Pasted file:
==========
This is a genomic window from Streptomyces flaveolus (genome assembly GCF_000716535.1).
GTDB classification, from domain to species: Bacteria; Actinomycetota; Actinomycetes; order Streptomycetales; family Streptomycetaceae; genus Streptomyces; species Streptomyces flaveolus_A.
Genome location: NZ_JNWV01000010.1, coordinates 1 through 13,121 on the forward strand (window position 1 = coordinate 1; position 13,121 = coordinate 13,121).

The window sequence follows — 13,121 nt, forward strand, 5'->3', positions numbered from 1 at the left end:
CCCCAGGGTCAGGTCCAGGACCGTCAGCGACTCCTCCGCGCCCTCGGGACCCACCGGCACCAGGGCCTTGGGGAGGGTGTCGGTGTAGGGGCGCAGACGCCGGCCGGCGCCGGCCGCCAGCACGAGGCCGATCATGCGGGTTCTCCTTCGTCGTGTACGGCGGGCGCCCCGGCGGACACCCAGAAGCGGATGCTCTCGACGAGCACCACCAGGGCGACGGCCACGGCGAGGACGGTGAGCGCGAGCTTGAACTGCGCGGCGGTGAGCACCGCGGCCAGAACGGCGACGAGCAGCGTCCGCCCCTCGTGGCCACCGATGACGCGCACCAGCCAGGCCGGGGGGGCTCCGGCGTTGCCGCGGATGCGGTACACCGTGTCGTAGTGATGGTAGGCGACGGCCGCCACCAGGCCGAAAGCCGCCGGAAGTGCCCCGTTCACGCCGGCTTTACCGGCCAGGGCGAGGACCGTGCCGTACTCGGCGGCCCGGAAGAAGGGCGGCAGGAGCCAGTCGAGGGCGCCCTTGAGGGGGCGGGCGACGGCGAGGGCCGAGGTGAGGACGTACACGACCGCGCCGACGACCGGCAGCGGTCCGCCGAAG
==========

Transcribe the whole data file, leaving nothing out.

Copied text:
This is a genomic window from Streptomyces flaveolus (genome assembly GCF_000716535.1).
GTDB classification, from domain to species: Bacteria; Actinomycetota; Actinomycetes; order Streptomycetales; family Streptomycetaceae; genus Streptomyces; species Streptomyces flaveolus_A.
Genome location: NZ_JNWV01000010.1, coordinates 1 through 13,121 on the forward strand (window position 1 = coordinate 1; position 13,121 = coordinate 13,121).

The window sequence follows — 13,121 nt, forward strand, 5'->3', positions numbered from 1 at the left end:
CCCCAGGGTCAGGTCCAGGACCGTCAGCGACTCCTCCGCGCCCTCGGGACCCACCGGCACCAGGGCCTTGGGGAGGGTGTCGGTGTAGGGGCGCAGACGCCGGCCGGCGCCGGCCGCCAGCACGAGGCCGATCATGCGGGTTCTCCTTCGTCGTGTACGGCGGGCGCCCCGGCGGACACCCAGAAGCGGATGCTCTCGACGAGCACCACCAGGGCGACGGCCACGGCGAGGACGGTGAGCGCGAGCTTGAACTGCGCGGCGGTGAGCACCGCGGCCAGAACGGCGACGAGCAGCGTCCGCCCCTCGTGGCCACCGATGACGCGCACCAGCCAGGCCGGGGGGGCTCCGGCGTTGCCGCGGATGCGGTACACCGTGTCGTAGTGATGGTAGGCGACGGCCGCCACCAGGCCGAAAGCCGCCGGAAGTGCCCCGTTCACGCCGGCTTTACCGGCCAGGGCGAGGACCGTGCCGTACTCGGCGGCCCGGAAGAAGGGCGGCAGGAGCCAGTCGAGGGCGCCCTTGAGGGGGCGGGCGACGGCGAGGGCCGAGGTGAGGACGTACACGACCGCGCCGACGACCGGCAGCGGTCCGCCGAAG